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Published online by Cambridge University Press:  17 February 2015


The plagal cadence has long been a significant concept within musical discourse, but that discourse contains no convincing explanation of why the progression should be characterized as ‘plagal’. This article elucidates the meaning of the term ‘plagal cadence’ by examining its introduction into a mid-eighteenth-century Parisian debate over the nature of what would come to be called tonality instigated by Charles-Henri de Blainville's proposal of the ‘mixed mode’, a supplement to the major and minor modes. Owing to the properties of his new mode's scale, which corresponds to the Phrygian mode, Blainville identified the plagal cadence as the proper conclusion for pieces in the mixed mode. Curiously, although Blainville's work appears to contain the first published articulation of the term, he employs it as if his readers were already familiar with the ‘plagal cadence’. This article explains that oddity, finding that Blainville misread earlier accounts of plainchant as saying that plagal modes were characterized by the interval of the descending fourth. In conclusion, consideration of the controversy regarding the mixed mode and plagal cadence reveals that those historical disagreements bear striking similarities to current debates over the significance and function of the plagal cadence in theories of harmony.

Copyright © Cambridge University Press 2015 

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1 Dr [John Wall] Callcott, , A Musical Grammar, in Four Parts, second edition (London: B. McMillan, 1809), section 417, 219Google Scholar; Weber, Gottfried, Versuch einer geordneten Theorie der Tonsezkunst zum Selbstunterricht (Mainz: Schott, 1818), volume 2, 273Google Scholar; Reicha, Antoine, Cours de composition musicale ou traité complet et raisonné d’harmonie pratique (Paris: Gambaro, no date), 151Google Scholar.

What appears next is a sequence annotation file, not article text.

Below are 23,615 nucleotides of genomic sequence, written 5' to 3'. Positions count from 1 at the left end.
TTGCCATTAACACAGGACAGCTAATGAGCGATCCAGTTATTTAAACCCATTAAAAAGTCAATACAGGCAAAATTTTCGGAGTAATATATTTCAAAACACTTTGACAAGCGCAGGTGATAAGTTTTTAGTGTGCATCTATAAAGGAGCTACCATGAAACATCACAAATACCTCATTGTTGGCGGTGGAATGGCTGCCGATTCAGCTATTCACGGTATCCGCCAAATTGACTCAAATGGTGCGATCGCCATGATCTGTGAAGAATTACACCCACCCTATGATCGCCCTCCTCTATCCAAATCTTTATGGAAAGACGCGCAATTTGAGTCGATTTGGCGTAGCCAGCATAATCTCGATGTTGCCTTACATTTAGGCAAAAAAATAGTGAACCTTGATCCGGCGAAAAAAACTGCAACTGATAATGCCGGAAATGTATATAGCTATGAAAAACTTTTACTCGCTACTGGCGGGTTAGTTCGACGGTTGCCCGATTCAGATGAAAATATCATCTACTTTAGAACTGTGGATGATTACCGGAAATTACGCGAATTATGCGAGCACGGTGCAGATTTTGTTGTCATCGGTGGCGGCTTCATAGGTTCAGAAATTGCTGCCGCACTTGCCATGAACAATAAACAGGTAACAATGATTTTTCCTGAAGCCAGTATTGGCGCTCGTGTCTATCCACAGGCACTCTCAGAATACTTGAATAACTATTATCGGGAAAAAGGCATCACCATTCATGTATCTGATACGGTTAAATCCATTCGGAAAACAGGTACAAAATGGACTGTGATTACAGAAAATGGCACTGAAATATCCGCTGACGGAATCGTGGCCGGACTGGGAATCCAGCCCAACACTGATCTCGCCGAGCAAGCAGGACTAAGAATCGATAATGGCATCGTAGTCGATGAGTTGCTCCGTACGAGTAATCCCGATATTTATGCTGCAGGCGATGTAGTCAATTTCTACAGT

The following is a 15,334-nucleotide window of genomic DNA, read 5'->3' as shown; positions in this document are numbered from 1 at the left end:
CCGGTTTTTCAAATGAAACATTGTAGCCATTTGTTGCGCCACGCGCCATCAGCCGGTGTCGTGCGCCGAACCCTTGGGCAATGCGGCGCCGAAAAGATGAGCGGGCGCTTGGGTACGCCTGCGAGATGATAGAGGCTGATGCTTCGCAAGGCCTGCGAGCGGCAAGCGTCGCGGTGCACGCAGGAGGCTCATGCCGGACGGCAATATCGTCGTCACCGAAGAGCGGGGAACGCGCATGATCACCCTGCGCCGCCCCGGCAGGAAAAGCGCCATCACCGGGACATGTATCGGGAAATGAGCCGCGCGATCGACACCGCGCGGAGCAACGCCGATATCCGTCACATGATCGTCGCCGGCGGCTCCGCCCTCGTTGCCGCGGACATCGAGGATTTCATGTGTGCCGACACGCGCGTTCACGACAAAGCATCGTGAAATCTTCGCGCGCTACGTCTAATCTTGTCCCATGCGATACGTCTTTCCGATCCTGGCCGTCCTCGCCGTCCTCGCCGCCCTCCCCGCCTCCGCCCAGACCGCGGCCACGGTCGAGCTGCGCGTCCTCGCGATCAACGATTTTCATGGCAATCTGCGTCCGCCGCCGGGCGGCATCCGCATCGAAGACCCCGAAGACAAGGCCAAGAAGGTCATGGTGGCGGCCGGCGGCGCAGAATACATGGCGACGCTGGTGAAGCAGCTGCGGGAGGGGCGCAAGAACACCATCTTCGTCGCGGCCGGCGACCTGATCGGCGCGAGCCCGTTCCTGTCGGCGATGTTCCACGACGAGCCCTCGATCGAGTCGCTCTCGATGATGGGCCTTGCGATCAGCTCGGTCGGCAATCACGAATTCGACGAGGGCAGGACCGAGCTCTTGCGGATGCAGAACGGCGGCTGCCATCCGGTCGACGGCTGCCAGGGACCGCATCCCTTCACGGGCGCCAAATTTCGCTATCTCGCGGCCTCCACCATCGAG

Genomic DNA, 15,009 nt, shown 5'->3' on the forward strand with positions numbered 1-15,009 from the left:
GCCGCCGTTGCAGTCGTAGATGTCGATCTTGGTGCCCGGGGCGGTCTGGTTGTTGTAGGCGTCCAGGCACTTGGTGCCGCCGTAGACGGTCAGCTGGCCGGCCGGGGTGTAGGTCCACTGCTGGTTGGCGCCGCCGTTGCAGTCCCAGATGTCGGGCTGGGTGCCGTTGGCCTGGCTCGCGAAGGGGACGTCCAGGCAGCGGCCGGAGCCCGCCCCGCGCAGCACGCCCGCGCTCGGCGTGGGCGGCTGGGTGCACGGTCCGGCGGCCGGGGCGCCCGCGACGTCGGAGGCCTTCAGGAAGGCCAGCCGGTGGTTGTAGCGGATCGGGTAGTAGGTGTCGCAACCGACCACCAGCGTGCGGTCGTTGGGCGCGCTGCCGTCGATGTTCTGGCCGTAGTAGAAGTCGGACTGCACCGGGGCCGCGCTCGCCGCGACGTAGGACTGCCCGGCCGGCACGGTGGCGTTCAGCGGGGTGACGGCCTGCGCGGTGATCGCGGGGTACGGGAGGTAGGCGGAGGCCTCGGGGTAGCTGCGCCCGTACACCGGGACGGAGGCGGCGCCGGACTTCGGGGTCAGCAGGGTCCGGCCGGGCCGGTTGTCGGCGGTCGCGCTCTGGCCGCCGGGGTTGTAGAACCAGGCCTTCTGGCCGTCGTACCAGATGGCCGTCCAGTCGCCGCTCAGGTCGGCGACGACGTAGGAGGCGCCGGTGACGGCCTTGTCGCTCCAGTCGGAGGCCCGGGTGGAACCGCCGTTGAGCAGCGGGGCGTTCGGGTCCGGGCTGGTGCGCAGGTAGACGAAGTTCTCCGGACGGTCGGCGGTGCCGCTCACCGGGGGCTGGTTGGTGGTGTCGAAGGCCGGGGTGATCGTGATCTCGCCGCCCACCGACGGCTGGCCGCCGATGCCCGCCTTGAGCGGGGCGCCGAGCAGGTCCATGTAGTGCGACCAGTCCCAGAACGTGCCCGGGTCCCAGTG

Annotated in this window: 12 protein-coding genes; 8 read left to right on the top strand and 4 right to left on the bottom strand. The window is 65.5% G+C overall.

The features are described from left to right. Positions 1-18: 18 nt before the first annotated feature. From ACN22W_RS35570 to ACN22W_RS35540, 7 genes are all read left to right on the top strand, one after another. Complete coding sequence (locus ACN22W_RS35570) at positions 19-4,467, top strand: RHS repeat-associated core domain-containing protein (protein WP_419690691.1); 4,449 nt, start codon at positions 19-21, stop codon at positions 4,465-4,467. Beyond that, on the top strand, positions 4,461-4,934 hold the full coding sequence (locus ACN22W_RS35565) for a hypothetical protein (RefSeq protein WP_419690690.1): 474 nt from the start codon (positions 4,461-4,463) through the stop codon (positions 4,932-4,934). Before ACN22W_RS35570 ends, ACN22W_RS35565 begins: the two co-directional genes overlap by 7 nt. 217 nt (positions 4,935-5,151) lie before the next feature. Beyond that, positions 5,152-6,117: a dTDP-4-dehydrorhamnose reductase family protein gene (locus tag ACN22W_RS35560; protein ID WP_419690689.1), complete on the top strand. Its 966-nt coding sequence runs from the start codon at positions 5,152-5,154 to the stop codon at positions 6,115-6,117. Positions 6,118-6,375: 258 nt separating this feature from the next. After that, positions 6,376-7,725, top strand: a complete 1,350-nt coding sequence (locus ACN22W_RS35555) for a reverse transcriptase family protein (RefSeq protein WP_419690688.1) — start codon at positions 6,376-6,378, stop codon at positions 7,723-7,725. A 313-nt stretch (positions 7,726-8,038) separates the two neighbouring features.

2 Callcott links this cadence explicitly to endings in church music; Reicha similarly restricts it to church music, and adds that it occurs after an ordinary perfect cadence; Weber makes no such restrictions.

3 Per contra, L. Poundie Burstein offers an illuminating reflection on the first of these dichotomies in his article ‘The Half Cadence and Other Such Slippery Events’, Music Theory Spectrum 36/2 (2014), 203–227.

4 The term plagius, and its correlate autenticus, are both Greek in origin, which doubtless means that the terms and concepts were borrowed from the Eastern Church's octoechos tradition. For a thorough list of treatments of the octoechos system see Cohen, David E., ‘Notes, Scales, and Modes in the Earlier Middle Ages’, in The Cambridge History of Western Music Theory, ed. Christensen, Thomas (Cambridge: Cambridge University Press, 2002), 310Google Scholar.

5 One such example may be found in Guido d’Arezzo, Micrologus, ed. Smits van Waesberghe, Joseph as Corpus scriptorum de musica, volume 4 (Rome: American Institute of Musicology, 1955), chapter 13, 155156Google Scholar. On the earliest medieval conceptions of these terms see Cohen, ‘Notes, Scales, and Modes’, 311.

6 Early medieval discussions of ambitus were often rather ad hoc; a systematic theory of modal ambitus as conjunctions of fourths and fifths was developed in the eleventh century by Berno of Reichenau and his followers. Cohen, ‘Notes, Scales, and Modes’, 351–354.